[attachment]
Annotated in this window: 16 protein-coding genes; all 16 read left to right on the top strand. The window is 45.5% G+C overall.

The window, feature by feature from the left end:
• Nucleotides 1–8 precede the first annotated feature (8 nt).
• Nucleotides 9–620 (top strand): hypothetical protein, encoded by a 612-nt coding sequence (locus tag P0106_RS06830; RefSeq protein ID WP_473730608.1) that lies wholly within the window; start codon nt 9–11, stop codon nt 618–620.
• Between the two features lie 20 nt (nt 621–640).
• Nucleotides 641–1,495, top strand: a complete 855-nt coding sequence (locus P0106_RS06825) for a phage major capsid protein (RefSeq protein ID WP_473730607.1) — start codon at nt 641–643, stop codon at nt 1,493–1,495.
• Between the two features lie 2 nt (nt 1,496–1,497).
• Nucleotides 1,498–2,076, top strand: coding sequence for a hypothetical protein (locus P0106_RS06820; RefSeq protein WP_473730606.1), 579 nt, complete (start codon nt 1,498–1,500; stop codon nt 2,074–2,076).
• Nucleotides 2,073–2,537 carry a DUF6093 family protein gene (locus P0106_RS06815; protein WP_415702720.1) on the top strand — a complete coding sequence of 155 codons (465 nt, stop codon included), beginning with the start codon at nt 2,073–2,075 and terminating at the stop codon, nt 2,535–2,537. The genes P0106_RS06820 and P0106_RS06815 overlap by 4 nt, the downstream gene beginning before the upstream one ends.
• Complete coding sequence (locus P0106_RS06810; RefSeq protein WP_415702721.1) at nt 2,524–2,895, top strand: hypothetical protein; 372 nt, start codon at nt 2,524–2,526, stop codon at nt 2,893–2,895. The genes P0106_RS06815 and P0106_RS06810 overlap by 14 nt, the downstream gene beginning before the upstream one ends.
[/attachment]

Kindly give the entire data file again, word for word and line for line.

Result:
Annotated in this window: 16 protein-coding genes; all 16 read left to right on the top strand. The window is 45.5% G+C overall.

The window, feature by feature from the left end:
• Nucleotides 1–8 precede the first annotated feature (8 nt).
• Nucleotides 9–620 (top strand): hypothetical protein, encoded by a 612-nt coding sequence (locus tag P0106_RS06830; RefSeq protein ID WP_473730608.1) that lies wholly within the window; start codon nt 9–11, stop codon nt 618–620.
• Between the two features lie 20 nt (nt 621–640).
• Nucleotides 641–1,495, top strand: a complete 855-nt coding sequence (locus P0106_RS06825) for a phage major capsid protein (RefSeq protein ID WP_473730607.1) — start codon at nt 641–643, stop codon at nt 1,493–1,495.
• Between the two features lie 2 nt (nt 1,496–1,497).
• Nucleotides 1,498–2,076, top strand: coding sequence for a hypothetical protein (locus P0106_RS06820; RefSeq protein WP_473730606.1), 579 nt, complete (start codon nt 1,498–1,500; stop codon nt 2,074–2,076).
• Nucleotides 2,073–2,537 carry a DUF6093 family protein gene (locus P0106_RS06815; protein WP_415702720.1) on the top strand — a complete coding sequence of 155 codons (465 nt, stop codon included), beginning with the start codon at nt 2,073–2,075 and terminating at the stop codon, nt 2,535–2,537. The genes P0106_RS06820 and P0106_RS06815 overlap by 4 nt, the downstream gene beginning before the upstream one ends.
• Complete coding sequence (locus P0106_RS06810; RefSeq protein WP_415702721.1) at nt 2,524–2,895, top strand: hypothetical protein; 372 nt, start codon at nt 2,524–2,526, stop codon at nt 2,893–2,895. The genes P0106_RS06815 and P0106_RS06810 overlap by 14 nt, the downstream gene beginning before the upstream one ends.